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50 Greatest Comedies of the 21st Century

From rom-coms to raunch-coms, ‘Anchorman’ to ‘Wet Hot American Summer’ – the funniest movies of the new millennium so far

50 greatest comedies

What’s so funny? If you’re talking about screen comedy in the 21st century, the answer is easy: bumbling manchildren, the more boorish and clueless and stuck in their stunted adolescence, the better. Talking foxes, Huey Lewis-loving serial killers, world-saving marionettes, foul-mouthed political fixers and boisterous bridesmaids – all great as well. German father-daughter duos and goofy stoners? Bring ’em on! Headbanging teachers and backstabbing bureaucrats? Yes, we’ll take them too.

Since the turn of the century, we’ve giggled at the poignant and the perverse, rom-coms and raunch-coms, new-and-improved takes on singular comic types and loose, highly improvised ensemble pieces that spread the spotlight around. Some of these movies have been gently witty, while others have displayed all of the subtlety of a dose of Sex Panther cologne. But they’ve all consistently cracked us up, in a near–two-decade span in which – let’s be honest – we’ve need a laugh or two. Or three. Or a dozen.

After a number of heated arguments and lots of name-calling and the occasional chaotic pie fight, we’ve narrowed down our choices for the greatest comedies of the 21st century. Culling this down to a mere 50 entries was a tough call – humor is a seriously subjective topic, and every one of our 19 writers weighing in had their own idea of what constitutes “hilarious.” But this list represents the best cross-section of screen comedy of our still young millennium, a collection that runs the gamut from droll to bladder-loosening. Given the high possibility of sidesplitting, you may wanna have a medical professional on hand. And don’t forget to stay classy, San Diego.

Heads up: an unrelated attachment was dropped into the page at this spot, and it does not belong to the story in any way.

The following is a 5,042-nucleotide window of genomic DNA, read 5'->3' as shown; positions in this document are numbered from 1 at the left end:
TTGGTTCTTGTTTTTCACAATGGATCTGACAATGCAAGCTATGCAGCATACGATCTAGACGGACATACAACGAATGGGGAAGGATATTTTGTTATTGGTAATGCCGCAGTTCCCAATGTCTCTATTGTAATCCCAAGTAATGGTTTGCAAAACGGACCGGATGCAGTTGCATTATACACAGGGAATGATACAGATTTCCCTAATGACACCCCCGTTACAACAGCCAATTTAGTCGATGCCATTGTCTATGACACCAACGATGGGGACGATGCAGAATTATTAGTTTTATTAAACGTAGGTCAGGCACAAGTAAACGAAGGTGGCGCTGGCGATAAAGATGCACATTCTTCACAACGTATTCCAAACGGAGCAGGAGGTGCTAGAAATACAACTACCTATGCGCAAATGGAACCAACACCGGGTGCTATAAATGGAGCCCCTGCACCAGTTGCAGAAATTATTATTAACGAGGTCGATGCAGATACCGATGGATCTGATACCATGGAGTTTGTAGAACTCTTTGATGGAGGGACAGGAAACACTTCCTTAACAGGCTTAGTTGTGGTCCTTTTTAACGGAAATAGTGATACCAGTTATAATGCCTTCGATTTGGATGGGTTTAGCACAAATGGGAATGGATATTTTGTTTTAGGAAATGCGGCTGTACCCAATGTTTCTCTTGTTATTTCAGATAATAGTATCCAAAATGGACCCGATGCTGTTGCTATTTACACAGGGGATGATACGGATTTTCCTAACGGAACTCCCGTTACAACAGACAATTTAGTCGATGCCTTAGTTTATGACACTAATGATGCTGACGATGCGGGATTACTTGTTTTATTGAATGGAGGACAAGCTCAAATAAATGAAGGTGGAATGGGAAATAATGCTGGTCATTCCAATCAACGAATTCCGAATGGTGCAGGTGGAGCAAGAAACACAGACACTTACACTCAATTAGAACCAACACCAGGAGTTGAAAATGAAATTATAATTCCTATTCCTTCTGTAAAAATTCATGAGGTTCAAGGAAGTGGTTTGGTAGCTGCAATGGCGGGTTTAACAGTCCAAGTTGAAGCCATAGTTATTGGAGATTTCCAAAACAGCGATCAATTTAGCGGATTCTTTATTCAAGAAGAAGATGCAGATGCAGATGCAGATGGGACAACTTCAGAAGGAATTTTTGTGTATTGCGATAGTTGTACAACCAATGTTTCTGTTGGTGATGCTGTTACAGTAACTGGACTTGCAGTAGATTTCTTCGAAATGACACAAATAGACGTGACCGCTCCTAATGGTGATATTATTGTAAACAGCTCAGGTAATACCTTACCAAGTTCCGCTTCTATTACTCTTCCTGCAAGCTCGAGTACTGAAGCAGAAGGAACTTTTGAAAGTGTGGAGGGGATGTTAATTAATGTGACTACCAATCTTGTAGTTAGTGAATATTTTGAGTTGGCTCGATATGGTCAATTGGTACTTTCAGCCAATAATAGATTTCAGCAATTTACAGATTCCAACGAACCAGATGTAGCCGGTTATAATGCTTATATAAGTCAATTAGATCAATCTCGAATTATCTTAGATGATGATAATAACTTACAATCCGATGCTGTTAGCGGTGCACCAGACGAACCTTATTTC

'Best in Show' (2000)

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‘Best in Show’ (2000)

The greatest comedy of the 21st century directly descended from one of the best of the 20th. Some 16 years after co-writing and starring in This Is Spinal Tap, Christopher Guest made this other milestone mockumentary – a flawless and deliriously executed work that transforms spoofery into something sublime. From Eugene Levy’s buck-toothed, two-left footed cuckold to Jane Lynch’s super-competitive trainer, every caricature miraculously becomes a sympathetic character, one deadpan line at a time. On the way to a competitive dog show, canines play straight men while their handlers run amuck. And then, halfway to the end, Fred Willard shows up and steals the show as a borscht belt TV commentator, delivering hoary one-liners so rapidly that you can barely catch your breath. No matter how ridiculous it all was, you walk away from Best in Show feeling that you’ve spent 90 minutes watching real people – and that comedy can carry the weight of our truly absurd lives. EH